Last time I posted about orientation in adult ESOL, and it got me thinking about some of the notions that I try to impress upon my students at the very beginning of a course. I’m not just talking about baseline English knowledge, but about knowledge about the very nature of language acquisition.
“English isn’t just some thing in my brain. I can’t just take it out of my brain, open up your skull and plop it in there.” I find myself telling and miming this idea to my adult students quite often. History and science, on the other hand, are a bit like that for most of us. You’re certainly not going to be a very good scientist or historian if you approach those disciplines as collections of dates and formulas, but for the purposes of the average layman, we learn history and science as a transfer of facts. H2O. Covalent bonds. 1066. William of Normandy. From the teacher’s brain, from the textbook, from a website, into our brains.
Language isn’t like that. We don’t just think about language, we think in language. Language has a privileged place in our brains. No, even that is misleading. Language is the very stuff of the mind. As teachers we know this. This is why to talk about language we need metalanguage. All of this makes its way into our teaching; any good TEFL course or MA program makes sure of that.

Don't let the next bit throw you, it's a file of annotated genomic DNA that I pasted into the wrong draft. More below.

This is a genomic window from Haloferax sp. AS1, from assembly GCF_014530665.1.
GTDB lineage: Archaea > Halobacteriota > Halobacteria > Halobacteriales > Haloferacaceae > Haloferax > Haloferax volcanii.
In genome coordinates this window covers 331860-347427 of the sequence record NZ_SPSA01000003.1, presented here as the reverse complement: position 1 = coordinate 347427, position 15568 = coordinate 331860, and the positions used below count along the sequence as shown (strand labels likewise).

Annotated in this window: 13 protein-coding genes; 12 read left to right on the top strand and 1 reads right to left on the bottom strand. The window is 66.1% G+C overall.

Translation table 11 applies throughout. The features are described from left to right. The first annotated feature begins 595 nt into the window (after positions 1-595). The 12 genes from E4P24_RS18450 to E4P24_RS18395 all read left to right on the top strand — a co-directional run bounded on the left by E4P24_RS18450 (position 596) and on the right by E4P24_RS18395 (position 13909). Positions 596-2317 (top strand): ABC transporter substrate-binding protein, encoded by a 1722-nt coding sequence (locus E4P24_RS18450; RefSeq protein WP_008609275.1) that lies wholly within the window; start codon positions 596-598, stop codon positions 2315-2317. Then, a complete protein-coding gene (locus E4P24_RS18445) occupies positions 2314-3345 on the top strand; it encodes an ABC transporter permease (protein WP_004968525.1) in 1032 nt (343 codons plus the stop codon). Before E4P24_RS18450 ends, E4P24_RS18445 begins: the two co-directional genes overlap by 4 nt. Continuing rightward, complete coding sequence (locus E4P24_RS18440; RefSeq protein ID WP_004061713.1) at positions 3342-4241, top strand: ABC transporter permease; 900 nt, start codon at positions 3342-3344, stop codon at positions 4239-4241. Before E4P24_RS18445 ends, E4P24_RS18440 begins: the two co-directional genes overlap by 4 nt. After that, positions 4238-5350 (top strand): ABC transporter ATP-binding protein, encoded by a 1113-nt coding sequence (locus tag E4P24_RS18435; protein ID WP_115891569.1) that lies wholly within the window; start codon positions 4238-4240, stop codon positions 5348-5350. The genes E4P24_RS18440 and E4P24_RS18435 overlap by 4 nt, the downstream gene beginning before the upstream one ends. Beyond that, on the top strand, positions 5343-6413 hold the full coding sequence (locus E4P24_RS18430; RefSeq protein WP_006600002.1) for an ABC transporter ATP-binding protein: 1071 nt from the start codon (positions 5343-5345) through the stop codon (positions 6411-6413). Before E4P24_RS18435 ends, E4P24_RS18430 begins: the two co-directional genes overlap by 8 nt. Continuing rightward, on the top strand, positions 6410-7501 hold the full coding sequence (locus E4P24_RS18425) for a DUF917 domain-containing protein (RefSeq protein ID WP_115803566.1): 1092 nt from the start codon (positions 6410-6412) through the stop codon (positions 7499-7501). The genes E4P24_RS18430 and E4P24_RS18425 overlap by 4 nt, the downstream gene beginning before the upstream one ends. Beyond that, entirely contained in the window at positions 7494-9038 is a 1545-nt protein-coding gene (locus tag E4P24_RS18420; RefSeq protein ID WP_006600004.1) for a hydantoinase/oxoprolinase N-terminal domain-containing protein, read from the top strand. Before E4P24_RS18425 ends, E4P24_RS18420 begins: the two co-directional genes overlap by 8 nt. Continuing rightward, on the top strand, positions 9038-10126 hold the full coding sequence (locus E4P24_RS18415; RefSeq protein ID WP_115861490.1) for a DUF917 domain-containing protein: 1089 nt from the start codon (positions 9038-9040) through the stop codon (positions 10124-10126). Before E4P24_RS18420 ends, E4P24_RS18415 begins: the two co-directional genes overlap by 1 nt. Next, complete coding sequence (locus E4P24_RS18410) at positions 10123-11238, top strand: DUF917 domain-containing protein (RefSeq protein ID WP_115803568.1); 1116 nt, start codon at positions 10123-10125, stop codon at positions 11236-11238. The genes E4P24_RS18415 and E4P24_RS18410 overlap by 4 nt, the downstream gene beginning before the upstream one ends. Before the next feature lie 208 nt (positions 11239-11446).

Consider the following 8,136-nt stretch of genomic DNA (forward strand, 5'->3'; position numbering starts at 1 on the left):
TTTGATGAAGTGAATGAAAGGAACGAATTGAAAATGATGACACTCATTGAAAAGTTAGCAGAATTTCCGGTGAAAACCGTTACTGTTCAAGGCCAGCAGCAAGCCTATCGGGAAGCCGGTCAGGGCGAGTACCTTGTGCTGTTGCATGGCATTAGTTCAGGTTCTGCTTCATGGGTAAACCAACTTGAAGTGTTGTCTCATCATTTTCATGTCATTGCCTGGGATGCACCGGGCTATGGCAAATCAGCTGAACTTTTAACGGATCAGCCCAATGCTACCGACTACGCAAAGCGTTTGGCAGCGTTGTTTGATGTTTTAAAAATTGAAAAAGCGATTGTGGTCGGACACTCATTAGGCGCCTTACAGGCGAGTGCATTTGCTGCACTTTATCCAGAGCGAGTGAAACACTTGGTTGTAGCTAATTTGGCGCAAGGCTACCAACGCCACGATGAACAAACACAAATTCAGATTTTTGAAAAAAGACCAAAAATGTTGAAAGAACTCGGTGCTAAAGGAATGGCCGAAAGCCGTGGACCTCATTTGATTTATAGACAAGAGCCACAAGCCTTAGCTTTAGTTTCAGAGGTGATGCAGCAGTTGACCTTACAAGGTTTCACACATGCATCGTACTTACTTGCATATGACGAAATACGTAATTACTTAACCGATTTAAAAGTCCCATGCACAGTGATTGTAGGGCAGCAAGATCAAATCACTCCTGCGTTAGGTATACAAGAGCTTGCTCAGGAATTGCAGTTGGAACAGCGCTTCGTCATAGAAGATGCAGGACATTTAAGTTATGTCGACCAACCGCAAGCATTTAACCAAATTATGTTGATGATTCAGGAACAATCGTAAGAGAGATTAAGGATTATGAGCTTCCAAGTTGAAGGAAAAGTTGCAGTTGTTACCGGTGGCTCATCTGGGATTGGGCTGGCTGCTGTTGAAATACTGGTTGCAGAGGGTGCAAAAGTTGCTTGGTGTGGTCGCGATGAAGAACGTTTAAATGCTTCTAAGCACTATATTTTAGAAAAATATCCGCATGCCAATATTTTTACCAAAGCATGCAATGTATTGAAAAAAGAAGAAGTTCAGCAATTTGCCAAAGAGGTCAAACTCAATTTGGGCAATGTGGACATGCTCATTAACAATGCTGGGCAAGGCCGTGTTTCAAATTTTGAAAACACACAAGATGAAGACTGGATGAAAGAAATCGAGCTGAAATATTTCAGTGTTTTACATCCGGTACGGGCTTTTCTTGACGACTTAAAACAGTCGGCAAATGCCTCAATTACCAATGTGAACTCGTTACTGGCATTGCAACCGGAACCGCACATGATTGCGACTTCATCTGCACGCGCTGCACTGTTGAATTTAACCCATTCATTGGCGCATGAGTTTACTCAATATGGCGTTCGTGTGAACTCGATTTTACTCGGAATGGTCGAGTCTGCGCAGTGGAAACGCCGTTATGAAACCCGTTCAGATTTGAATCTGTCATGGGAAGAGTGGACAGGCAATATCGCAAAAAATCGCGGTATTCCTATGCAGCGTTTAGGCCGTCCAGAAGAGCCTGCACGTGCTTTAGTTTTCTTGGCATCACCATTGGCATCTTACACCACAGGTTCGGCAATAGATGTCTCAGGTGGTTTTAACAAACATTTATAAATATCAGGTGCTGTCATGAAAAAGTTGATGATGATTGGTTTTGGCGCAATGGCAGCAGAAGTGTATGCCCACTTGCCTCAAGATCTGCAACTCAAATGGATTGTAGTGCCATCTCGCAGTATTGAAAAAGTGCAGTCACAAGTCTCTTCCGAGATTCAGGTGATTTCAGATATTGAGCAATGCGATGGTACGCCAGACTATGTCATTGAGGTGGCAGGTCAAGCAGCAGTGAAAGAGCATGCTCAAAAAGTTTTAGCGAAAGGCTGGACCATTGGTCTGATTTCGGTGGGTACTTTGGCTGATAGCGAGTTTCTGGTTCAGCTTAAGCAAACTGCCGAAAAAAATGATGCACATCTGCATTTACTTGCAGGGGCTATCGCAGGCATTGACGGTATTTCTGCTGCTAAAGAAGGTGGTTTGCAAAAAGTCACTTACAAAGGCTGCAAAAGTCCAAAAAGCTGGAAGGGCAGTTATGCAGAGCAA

But our students aren’t trained professionals. They likely don’t spend hours pondering the nature of language and its practical ramifications on their studies. More important, most of them don’t just want a layman’s casual familiarity with English, the casual, Trivial-Pursuit-card factoids that we are left with from our science and history classes. They want fluency, mastery.
And yet, if your students are anything like mine, many of them approach the language as though it were a series of facts to be memorized. They make vocab lists and flashcards, want teacher-centered lectures and explanations, think that speaking activities are just the “fun” part of class and want more “serious” activities like grammar exercises.
Building an awareness of this tendency is important, especially with adult ELLs. Here are a few strategies that can help your students to addresss this issue:
- Introduce the distinction between learning and acquisition, and with them, what we know about how acquisition occurs.
- Assign thinking in English for homework.
- Emphasize the value of speaking English at home over studying English at home.
How do you help your students become aware of how they learn language?
thank you very much for sharing
I always try to spend some time on the difference between acquisition and learning, though this can be somewhat difficult to convey, especially to beginners. Perhaps more importantly, though, I like to introduce them to the concept of what it means to “speak” a language. One way to do this is via can-do statements: http://www.actfl.org/global_statements. These allow students to track their progress and set goals for themselves. Also, this definition of language proficiency de-emphasizes grammar and the notion that language is “a series of facts to be memorized.”
Excellent post Rob !
I practice the last 2 !
All three actually.
English is a Language Art
and teaching English is an ART.